By setting global manufacturing commitments, paving the road to autonomy, providing urban mobility, focusing on fuel efficiency, and reducing carbon emissions, General Motors has been able to fortify its own business and the communities it provides service to. And it’s not going unnoticed.
“GM is quickly and appropriately adapting its business to our rapidly changing world, from addressing climate change through public policy advocacy to helping move electric vehicles into the mainstream,” said Mindy Lubber, president of Ceres, a nonprofit organization advocating for sustainability leadership.
“We see tremendous potential in these technologies and the long-term benefits for our customers and communities around the world,” said Mary Barra, GM CEO and chairwoman. “The GM team is looking to lead this transformation of personal mobility and will continue to deliver on our commitment to responsible manufacturing.”
How has GM been able to do this? Well, in regards to autonomy, GM has been working with stakeholders to create the largest V-to-I enabled corridors in the United States on 120 miles of Metro Detroit freeways. It also will bring SuperCruise semi-autonomous driver-assist technology to the market next year with the Cadillac CTS and CT6.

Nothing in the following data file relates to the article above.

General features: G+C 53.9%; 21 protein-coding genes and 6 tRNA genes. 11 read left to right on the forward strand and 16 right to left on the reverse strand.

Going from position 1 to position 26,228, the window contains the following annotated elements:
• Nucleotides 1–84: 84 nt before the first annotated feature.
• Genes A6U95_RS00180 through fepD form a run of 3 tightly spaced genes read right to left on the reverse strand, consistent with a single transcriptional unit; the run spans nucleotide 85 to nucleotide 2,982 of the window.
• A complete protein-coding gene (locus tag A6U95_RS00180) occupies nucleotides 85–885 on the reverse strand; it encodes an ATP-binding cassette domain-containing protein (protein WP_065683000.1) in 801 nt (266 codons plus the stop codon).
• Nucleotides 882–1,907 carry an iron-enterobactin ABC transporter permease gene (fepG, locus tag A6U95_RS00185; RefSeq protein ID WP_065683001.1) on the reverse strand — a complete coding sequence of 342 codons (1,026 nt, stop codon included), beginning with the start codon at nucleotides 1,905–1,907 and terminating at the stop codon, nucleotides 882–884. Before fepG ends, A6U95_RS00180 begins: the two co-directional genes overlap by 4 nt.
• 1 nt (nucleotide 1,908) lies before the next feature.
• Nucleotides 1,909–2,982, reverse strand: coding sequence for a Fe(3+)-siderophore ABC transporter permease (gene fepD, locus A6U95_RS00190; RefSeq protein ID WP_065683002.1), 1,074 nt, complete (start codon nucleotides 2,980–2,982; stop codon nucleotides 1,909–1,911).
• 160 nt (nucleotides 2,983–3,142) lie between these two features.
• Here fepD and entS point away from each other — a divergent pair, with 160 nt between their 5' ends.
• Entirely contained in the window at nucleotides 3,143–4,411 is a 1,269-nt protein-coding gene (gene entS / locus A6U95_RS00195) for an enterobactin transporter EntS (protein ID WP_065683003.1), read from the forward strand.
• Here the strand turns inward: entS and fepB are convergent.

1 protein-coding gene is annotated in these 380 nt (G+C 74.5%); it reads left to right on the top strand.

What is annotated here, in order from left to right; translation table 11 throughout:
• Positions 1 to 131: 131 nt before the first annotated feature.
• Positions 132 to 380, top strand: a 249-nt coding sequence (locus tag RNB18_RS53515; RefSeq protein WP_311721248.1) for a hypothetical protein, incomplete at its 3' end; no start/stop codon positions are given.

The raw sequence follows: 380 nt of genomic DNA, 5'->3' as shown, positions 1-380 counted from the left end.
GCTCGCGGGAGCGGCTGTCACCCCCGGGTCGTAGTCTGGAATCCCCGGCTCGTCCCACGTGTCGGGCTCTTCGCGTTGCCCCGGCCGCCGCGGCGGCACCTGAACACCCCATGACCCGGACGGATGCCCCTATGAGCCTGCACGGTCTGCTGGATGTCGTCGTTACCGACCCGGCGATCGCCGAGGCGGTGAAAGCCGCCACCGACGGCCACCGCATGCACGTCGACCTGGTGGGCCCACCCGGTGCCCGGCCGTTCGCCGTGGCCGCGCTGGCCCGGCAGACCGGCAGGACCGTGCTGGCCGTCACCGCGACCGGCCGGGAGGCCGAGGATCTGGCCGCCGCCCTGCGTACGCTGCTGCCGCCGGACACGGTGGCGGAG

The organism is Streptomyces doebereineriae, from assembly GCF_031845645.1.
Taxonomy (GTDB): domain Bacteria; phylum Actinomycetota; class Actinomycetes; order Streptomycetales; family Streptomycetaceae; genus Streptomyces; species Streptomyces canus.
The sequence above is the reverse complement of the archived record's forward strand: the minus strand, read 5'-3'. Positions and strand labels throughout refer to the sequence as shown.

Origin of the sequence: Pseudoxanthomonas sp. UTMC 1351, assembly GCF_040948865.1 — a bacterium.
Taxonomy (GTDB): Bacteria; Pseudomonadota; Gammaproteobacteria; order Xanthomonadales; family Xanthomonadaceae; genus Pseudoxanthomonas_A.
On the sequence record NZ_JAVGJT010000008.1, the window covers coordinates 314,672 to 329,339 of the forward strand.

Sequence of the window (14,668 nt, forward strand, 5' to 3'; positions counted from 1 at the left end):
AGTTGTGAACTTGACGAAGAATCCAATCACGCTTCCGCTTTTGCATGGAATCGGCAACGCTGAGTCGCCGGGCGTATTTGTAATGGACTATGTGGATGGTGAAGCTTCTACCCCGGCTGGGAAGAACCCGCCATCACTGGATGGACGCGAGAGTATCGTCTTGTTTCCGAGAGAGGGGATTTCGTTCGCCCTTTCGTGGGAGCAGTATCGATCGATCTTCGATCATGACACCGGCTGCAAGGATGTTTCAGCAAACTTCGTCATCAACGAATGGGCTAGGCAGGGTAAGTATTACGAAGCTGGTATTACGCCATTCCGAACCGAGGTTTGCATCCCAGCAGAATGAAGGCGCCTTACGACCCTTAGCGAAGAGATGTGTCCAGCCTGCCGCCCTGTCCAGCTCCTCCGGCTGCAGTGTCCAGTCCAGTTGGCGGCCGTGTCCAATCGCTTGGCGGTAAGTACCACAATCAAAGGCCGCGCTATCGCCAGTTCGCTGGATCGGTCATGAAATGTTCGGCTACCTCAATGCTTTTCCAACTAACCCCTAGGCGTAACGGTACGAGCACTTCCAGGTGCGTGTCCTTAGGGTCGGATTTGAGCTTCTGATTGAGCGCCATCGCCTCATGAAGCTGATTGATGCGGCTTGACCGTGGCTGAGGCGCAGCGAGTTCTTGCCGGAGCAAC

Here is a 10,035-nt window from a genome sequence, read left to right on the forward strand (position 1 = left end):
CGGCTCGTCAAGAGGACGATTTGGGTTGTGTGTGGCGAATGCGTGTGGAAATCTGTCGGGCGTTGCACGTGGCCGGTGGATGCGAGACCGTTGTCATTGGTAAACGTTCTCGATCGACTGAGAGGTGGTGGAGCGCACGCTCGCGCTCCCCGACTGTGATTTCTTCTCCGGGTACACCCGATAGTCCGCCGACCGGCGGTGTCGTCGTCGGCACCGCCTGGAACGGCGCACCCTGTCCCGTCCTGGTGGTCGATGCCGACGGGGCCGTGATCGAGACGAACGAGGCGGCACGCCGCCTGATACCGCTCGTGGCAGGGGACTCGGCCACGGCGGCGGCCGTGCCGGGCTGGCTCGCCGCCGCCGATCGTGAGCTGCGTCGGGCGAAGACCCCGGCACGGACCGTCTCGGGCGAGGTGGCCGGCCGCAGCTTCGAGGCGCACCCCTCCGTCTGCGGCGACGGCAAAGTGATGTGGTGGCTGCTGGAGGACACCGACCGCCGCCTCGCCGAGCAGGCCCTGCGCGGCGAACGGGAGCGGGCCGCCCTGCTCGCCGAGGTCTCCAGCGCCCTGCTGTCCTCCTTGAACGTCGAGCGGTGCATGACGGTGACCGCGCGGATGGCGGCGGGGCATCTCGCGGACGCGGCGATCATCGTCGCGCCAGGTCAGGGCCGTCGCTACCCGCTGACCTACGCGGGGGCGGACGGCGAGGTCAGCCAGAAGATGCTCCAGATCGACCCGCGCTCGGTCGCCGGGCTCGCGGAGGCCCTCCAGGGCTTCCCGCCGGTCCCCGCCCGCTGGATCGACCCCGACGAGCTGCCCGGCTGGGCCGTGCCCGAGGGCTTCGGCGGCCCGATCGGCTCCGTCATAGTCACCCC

For urban mobility, GM has launched its Maven car-sharing brand and invested $500 million in a strategic alliance with rideshare provider Lyft. Rumor is that Lyft and GM will offer autonomous Chevrolet Bolt EVs to ride in, eventually.
GM has certainly been slouch in finding ways to create more fuel efficient vehicles. Right now, the 2017 Chevrolet Bolt EV is preparing for launch, which is expected to offer more than the GM-estimated 200 miles per charge. Nine GM models in production get an EPA-estimated 40 mpg on the highway or better, up from six models from last year.
GM is also aggressively pursuing ways to use more renewable energy in an effort to lessen carbon emissions. Two wind deals in Mexico and Texas will add 64 megawatts to its 106 megawatt global portfolio, enabling GM to achieve its renewable energy target four years early.
To get an idea of how seriously General Motors takes its manufacturing responsibility, have a look at the stats below. Using 2010 as a baseline year, here are the current achievements:
- 131 landfill-free facilities, toward a goal of 150
- Reduced total waste by 22 percent toward a goal of 40 percent
- Reduced water intensity by 10 percent toward a goal of 15 percent
- Reduced energy and carbon intensity by 14 percent and 15 percent, respectively, toward a goal of 20 percent
- Earned certified wildlife habitats at half of GM’s manufacturing operations.
Needless to say, GM seems to be doing what it can to make this world a better place to live on, in some capacity.